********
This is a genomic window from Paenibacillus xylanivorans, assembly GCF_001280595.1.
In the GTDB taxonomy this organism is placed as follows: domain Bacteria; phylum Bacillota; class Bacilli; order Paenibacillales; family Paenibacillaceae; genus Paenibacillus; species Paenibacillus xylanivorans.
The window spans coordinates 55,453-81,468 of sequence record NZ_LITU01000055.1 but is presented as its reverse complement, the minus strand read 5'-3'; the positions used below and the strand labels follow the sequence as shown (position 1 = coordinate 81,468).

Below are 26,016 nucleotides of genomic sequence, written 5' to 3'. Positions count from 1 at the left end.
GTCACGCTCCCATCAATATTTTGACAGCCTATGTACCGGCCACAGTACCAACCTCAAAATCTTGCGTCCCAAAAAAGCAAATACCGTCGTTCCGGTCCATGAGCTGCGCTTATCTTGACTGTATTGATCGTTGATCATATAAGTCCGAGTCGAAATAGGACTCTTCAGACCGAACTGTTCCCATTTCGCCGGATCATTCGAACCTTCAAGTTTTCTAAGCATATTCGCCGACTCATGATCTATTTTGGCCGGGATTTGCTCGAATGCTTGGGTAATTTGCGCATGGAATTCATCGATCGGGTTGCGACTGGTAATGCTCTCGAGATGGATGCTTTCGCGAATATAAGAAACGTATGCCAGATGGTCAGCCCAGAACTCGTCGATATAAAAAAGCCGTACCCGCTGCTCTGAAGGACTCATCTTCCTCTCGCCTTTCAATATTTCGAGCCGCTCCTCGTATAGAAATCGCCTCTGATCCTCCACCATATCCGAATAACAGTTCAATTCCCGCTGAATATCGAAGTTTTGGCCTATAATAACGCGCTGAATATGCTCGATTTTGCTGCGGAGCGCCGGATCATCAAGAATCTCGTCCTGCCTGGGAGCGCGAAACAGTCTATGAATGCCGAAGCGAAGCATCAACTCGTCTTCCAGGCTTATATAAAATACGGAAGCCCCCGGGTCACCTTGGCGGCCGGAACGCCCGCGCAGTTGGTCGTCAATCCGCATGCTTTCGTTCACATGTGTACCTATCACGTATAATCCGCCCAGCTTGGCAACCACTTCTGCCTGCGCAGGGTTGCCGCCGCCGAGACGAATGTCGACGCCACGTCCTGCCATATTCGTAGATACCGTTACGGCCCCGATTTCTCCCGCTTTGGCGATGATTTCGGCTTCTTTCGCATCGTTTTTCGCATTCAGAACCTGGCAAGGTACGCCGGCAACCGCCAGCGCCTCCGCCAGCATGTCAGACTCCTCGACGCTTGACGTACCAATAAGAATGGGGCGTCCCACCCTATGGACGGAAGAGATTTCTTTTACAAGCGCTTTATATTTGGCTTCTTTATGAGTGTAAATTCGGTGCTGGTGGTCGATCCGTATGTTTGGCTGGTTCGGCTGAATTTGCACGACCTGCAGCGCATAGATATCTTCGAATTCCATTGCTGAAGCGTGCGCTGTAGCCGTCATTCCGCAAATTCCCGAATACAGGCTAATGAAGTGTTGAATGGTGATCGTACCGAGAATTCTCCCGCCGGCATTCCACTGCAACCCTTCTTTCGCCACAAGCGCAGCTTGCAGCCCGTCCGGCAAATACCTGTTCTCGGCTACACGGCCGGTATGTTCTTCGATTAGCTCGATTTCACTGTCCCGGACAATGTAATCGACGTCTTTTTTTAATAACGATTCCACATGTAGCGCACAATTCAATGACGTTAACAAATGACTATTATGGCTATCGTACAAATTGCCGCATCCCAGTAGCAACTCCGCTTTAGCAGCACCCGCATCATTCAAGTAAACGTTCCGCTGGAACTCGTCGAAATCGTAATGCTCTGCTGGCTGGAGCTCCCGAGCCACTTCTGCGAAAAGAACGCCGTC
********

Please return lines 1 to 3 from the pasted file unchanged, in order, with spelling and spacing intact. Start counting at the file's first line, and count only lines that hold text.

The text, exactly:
This is a genomic window from Paenibacillus xylanivorans, assembly GCF_001280595.1.
In the GTDB taxonomy this organism is placed as follows: domain Bacteria; phylum Bacillota; class Bacilli; order Paenibacillales; family Paenibacillaceae; genus Paenibacillus; species Paenibacillus xylanivorans.
The window spans coordinates 55,453-81,468 of sequence record NZ_LITU01000055.1 but is presented as its reverse complement, the minus strand read 5'-3'; the positions used below and the strand labels follow the sequence as shown (position 1 = coordinate 81,468).